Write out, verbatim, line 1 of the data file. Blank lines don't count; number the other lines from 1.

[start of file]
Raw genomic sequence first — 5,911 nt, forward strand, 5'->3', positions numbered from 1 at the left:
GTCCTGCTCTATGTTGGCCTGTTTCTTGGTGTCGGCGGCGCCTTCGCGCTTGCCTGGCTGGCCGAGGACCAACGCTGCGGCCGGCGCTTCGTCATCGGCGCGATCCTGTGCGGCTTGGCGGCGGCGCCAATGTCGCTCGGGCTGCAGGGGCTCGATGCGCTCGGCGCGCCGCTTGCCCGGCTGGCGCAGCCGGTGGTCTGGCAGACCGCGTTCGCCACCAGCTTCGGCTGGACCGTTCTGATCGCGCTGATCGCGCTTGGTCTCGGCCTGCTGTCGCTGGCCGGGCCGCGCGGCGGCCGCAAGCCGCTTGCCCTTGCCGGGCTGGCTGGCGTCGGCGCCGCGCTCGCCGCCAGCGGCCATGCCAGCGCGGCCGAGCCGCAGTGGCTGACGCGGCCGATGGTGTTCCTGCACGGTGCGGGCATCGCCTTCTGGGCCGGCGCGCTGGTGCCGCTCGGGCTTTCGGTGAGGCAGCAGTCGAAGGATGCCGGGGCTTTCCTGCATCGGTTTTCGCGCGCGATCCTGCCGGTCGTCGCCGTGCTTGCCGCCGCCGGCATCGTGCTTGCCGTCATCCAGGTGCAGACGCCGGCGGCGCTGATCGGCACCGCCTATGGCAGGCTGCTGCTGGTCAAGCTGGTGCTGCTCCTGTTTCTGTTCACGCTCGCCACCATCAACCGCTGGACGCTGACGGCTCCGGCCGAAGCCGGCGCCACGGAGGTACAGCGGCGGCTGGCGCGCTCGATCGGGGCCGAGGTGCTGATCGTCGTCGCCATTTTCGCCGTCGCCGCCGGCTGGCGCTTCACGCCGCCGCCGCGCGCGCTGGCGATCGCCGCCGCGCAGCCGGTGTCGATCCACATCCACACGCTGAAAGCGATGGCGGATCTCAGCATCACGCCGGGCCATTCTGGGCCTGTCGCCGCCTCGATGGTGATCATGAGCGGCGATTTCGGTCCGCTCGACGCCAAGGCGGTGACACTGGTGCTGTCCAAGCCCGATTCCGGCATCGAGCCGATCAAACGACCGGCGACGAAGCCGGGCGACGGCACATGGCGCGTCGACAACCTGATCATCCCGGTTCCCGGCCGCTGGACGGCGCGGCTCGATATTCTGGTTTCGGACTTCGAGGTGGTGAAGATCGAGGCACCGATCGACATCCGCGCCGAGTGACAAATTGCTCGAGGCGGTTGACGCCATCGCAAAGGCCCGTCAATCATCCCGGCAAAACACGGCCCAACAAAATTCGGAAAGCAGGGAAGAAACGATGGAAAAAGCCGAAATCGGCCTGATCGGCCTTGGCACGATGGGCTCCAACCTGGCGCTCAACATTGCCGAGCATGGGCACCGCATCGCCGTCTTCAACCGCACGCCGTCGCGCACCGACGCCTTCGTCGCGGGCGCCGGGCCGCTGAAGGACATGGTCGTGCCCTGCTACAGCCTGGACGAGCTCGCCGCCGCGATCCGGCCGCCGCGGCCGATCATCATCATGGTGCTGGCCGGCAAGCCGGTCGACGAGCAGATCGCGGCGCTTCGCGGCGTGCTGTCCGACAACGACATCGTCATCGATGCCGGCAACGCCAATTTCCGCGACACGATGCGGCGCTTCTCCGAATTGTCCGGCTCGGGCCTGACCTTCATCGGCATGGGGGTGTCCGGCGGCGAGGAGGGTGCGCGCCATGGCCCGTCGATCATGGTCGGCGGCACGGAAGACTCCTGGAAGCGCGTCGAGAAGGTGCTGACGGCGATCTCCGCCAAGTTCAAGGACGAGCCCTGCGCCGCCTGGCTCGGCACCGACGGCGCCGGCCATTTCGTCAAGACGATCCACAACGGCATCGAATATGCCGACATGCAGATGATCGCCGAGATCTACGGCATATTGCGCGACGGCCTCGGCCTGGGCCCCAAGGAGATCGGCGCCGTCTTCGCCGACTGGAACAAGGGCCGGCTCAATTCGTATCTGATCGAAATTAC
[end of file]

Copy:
Raw genomic sequence first — 5,911 nt, forward strand, 5'->3', positions numbered from 1 at the left: